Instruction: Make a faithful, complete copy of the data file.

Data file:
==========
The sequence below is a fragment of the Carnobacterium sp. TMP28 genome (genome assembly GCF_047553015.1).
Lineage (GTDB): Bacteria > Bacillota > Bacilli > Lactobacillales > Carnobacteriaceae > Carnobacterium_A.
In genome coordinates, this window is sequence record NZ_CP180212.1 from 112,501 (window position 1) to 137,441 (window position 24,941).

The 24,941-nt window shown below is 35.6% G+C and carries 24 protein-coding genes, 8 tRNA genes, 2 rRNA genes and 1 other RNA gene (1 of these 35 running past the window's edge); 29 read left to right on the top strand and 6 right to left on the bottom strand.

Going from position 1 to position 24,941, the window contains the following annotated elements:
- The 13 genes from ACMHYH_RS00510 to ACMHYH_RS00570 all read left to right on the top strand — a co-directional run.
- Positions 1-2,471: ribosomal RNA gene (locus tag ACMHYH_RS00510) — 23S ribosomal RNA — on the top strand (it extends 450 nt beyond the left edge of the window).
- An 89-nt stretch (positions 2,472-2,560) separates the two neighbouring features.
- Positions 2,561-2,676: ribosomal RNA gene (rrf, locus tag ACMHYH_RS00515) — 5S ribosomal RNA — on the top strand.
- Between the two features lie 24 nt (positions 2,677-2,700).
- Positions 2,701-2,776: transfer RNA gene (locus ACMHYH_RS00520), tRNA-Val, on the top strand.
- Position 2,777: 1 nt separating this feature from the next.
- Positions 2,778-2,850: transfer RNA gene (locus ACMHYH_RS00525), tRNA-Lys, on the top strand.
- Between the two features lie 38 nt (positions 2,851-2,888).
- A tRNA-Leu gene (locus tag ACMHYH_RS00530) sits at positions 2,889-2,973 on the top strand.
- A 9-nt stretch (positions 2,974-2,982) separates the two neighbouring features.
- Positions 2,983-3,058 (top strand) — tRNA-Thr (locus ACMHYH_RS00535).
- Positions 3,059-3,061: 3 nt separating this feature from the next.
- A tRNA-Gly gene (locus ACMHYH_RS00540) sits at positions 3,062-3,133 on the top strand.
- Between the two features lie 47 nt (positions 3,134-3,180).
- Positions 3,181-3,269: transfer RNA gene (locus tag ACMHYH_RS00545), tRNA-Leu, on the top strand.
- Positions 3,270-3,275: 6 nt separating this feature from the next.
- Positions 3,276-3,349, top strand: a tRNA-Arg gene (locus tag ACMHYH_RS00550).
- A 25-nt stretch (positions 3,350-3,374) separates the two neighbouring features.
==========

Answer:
The sequence below is a fragment of the Carnobacterium sp. TMP28 genome (genome assembly GCF_047553015.1).
Lineage (GTDB): Bacteria > Bacillota > Bacilli > Lactobacillales > Carnobacteriaceae > Carnobacterium_A.
In genome coordinates, this window is sequence record NZ_CP180212.1 from 112,501 (window position 1) to 137,441 (window position 24,941).

The 24,941-nt window shown below is 35.6% G+C and carries 24 protein-coding genes, 8 tRNA genes, 2 rRNA genes and 1 other RNA gene (1 of these 35 running past the window's edge); 29 read left to right on the top strand and 6 right to left on the bottom strand.

Going from position 1 to position 24,941, the window contains the following annotated elements:
- The 13 genes from ACMHYH_RS00510 to ACMHYH_RS00570 all read left to right on the top strand — a co-directional run.
- Positions 1-2,471: ribosomal RNA gene (locus tag ACMHYH_RS00510) — 23S ribosomal RNA — on the top strand (it extends 450 nt beyond the left edge of the window).
- An 89-nt stretch (positions 2,472-2,560) separates the two neighbouring features.
- Positions 2,561-2,676: ribosomal RNA gene (rrf, locus tag ACMHYH_RS00515) — 5S ribosomal RNA — on the top strand.
- Between the two features lie 24 nt (positions 2,677-2,700).
- Positions 2,701-2,776: transfer RNA gene (locus ACMHYH_RS00520), tRNA-Val, on the top strand.
- Position 2,777: 1 nt separating this feature from the next.
- Positions 2,778-2,850: transfer RNA gene (locus ACMHYH_RS00525), tRNA-Lys, on the top strand.
- Between the two features lie 38 nt (positions 2,851-2,888).
- A tRNA-Leu gene (locus tag ACMHYH_RS00530) sits at positions 2,889-2,973 on the top strand.
- A 9-nt stretch (positions 2,974-2,982) separates the two neighbouring features.
- Positions 2,983-3,058 (top strand) — tRNA-Thr (locus ACMHYH_RS00535).
- Positions 3,059-3,061: 3 nt separating this feature from the next.
- A tRNA-Gly gene (locus ACMHYH_RS00540) sits at positions 3,062-3,133 on the top strand.
- Between the two features lie 47 nt (positions 3,134-3,180).
- Positions 3,181-3,269: transfer RNA gene (locus tag ACMHYH_RS00545), tRNA-Leu, on the top strand.
- Positions 3,270-3,275: 6 nt separating this feature from the next.
- Positions 3,276-3,349, top strand: a tRNA-Arg gene (locus tag ACMHYH_RS00550).
- A 25-nt stretch (positions 3,350-3,374) separates the two neighbouring features.